"The routine's a little disrupted, but it's still 60 feet, six inches."
Wakefield, 42, knows better than most how to tweak his preparation for relief work. He's has appeared out of the bullpen 141 times in his 541 career regular-season games, and he's made seven of his 17 career playoff appearances in relief, pitching in three series.
"It is what it is," said Wakefield, who went 10-11 with a 4.13 ERA in 30 starts this season. "It's the same thing. I've done it before, and obviously the routine is cut a little bit short, but you make the adjustments you need to make."
Wakefield, however, does not have a history of postseason success out of the 'pen. In Boston's 1999 ALDS against Cleveland, he allowed three runs over two innings in two outings. In the 2004 ALCS against the Yankees, he pitched in three games and posted an 8.59 ERA over 7 1/3 innings.
|"Hopefully, they don't have to go to me; we hope to avoid that scenario. It's strange to say that, but that's the reality. Obviously, it's little different than what we're used to."|
-- Angels pitcher|
And then there was the 2003 ALCS against the Yankees. Wakefield made two starts in that series before being summoned for the bottom of the 10th inning of Game 7 at Yankee Stadium. He surrendered Aaron Boone's epic homer in the 11th.
"I don't care what any numbers say," said Boston catcher Jason Varitek. "Tim's got a lot of experience, and we have a lot of faith in him when he's on the mound."
Wakefield, a knuckleballer, said he focuses solely on his signature pitch when he's preparing for a relief appearance. Garland, who went 14-8 with a 4.90 ERA in 32 regular-season starts, takes a similar approach.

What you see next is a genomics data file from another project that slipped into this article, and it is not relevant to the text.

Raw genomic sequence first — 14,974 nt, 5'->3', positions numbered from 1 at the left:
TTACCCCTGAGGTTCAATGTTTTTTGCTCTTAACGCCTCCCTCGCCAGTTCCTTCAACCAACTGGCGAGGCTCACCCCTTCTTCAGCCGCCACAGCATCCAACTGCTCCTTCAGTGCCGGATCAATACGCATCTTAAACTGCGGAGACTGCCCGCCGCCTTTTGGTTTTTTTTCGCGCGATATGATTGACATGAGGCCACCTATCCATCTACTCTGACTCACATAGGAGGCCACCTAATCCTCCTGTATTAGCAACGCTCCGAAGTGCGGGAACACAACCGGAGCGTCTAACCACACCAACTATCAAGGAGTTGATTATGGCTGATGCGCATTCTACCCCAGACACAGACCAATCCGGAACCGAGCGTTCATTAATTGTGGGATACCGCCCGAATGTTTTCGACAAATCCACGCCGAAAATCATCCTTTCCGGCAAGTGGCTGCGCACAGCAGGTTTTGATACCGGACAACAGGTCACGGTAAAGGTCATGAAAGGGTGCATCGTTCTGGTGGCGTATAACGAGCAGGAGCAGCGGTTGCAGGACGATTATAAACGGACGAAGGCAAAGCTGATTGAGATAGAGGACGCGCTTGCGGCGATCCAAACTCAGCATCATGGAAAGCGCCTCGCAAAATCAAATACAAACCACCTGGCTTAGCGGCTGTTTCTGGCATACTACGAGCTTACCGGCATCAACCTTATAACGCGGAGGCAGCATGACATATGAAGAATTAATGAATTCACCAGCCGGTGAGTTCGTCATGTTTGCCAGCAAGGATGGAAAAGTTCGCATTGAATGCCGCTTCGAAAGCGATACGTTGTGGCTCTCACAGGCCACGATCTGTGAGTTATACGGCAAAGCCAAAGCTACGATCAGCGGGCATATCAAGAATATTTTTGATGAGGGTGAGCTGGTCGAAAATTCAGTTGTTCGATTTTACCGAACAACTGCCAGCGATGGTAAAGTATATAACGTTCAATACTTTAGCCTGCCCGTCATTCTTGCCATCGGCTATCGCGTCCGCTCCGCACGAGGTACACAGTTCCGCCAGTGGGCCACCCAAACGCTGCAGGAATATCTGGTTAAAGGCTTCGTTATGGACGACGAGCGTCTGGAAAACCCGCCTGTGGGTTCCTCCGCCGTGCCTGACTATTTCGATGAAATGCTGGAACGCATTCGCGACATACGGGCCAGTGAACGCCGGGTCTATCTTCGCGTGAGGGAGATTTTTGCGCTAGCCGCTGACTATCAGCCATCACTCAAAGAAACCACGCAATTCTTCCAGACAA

Garland, 29, has never pitched out of the 'pen in the playoffs, but he made 23 relief appearances for the White Sox early in his career, going 2-1 with a 3.23 ERA over 29 innings.
"You try and get your two best pitches ready," he said. "For me, I'll try and get my best two and then try and get my third ready if there's time. If not, I'm going with the two."
Byrd, 37, has made 88 career regular-season relief appearances and has pitched out of the bullpen twice in the playoffs. He went a combined 11-12 with a 4.60 ERA in 30 regular-season starts this year for the Indians and Red Sox, who traded for him Aug. 12.
Byrd, in fact, said he'd shine shoes if it meant staying on Boston's playoff roster. And Garland, who was so displeased with the way he pitched in September -- 7.18 ERA in five starts -- said, "I wouldn't start me in the playoffs, either."
Neither team's skipper is saying which of his starters will move back into the rotation should his team advance to the best-of-seven ALCS. So for now, the starters who don't start will have to just sit back, enjoy the unique perspective offered by the view from the bullpen, and hope the glass doesn't need to be broken.
"If one of us is in the game," Weaver said, "something's probably gone wrong."
Mychael Urban is a national writer for MLB.com. This story was not subject to the approval of Major League Baseball or its clubs.